HPE Working to Bring Channel Partners Along with Kubernetes Growth
(Pictured above: A packed keynote at KubeCon 2019 in San Diego.)
KUBECON CLOUDNATIVECON NORTH AMERICA — As the Kubernetes container orchestration platform continues to mature and grow its business user base around the globe, HPE is working to build and promote Kubernetes as a critical tool that its channel partners can help spread to the masses.
To highlight that growing mission, HPE has unveiled its new HPE Container Platform, built to give developers secure and rapid access to their Kubernetes IT environments as well as easier provisioning and multicluster management for production Kubernetes environments. Announced earlier this week here at the KubeCon North America 2019 event in San Diego, the product is just part of the company’s plans for Kubernetes expansion, Robert Christiansen, vice president and chief cloud strategist in HPE’s office of the CTO, told Channel Futures.
Channel partners aren’t interested in Kubernetes just for the sake of the technology, he said, but they are intrigued because of how the platform can serve their customers and solve customer needs, said Christiansen. More and more partners have been discussing these scenarios with HPE over the last year as they work to understand Kubernetes and learn more about how it can be used to grow their services and revenue.
“Absolutely, but they’re looking for as an outcome,” he said. “They want to know how they can give their clients a set of services that they believe will accelerate their competitiveness in the marketplace … whether it’s SMB, midmarket and partners that handle the enterprise-level stuff.”
For midmarket and SMB customers, that will mean channel partners having to work to explain how Kubernetes can be solution-based in a wide variety of examples in vertical markets, said Christiansen.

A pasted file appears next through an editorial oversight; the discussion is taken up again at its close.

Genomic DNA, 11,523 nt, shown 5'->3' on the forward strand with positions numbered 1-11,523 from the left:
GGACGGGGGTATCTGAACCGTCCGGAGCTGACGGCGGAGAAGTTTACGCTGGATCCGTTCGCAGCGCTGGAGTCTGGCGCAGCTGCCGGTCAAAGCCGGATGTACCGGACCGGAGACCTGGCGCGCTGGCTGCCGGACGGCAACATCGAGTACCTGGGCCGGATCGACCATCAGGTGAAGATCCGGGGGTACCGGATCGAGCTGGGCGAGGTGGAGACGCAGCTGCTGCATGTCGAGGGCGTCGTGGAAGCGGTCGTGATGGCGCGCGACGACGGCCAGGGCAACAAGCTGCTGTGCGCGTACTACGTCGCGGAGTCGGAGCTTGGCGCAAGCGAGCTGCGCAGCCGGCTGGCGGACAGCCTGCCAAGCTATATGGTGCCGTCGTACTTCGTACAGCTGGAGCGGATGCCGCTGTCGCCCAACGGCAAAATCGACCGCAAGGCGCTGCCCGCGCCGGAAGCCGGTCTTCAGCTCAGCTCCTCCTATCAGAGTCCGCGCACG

“If HPE is going to continue to leverage the channel in a cooperative way that gives them a set of services that they can really deliver to their clients, that leverages the new virtualization model” involving the still maturing world of Kubernetes and containers, he said.
Today, the channel is mostly focused on virtual machines using VMware or Hyper-V, which is fine because partners are familiar with them and know how to sell, deploy and help manage them for customers, said Christiansen.
But to keep up with the growth and interest in the open-source Kubernetes platform, “the channel is going to need to pivot with the industry to be relevant,” he said. “So, it’s incumbent on HPE to bring them along with us in our strategy.”
For HPE, that means positioning its set of Kubernetes services well to give channel partners a huge leveraging point for their sales and services to customers, he said.
“Having Kubernetes as a name inside that space is more important than channel partners actually understand because of what that actually could do for them,” he said.
That process involves showing partners how to deploy applications on bare metal, including applications they have already put together for their clients. It also means showing partners other related opportunities that can help grow their services businesses using Kubernetes.
“If they want to deploy Kubernetes, including multiple clusters of Kubernetes across multiple platforms of infrastructure – which is a really good thing to do if you’re a channel partner – HPE can help them,” whether it is on public clouds or on premises and whether it is on HPE gear or Dell, Lenovo or other hardware.
“Having a channel partner who has the skills, the capabilities and the desire to be that service partner in those channels is absolutely critical for our success,” Christiansen said.
For SMBs to eventually become more intrigued by Kubernetes for cloud computing and have it trickle down to their operations in the future, the technology needs to become …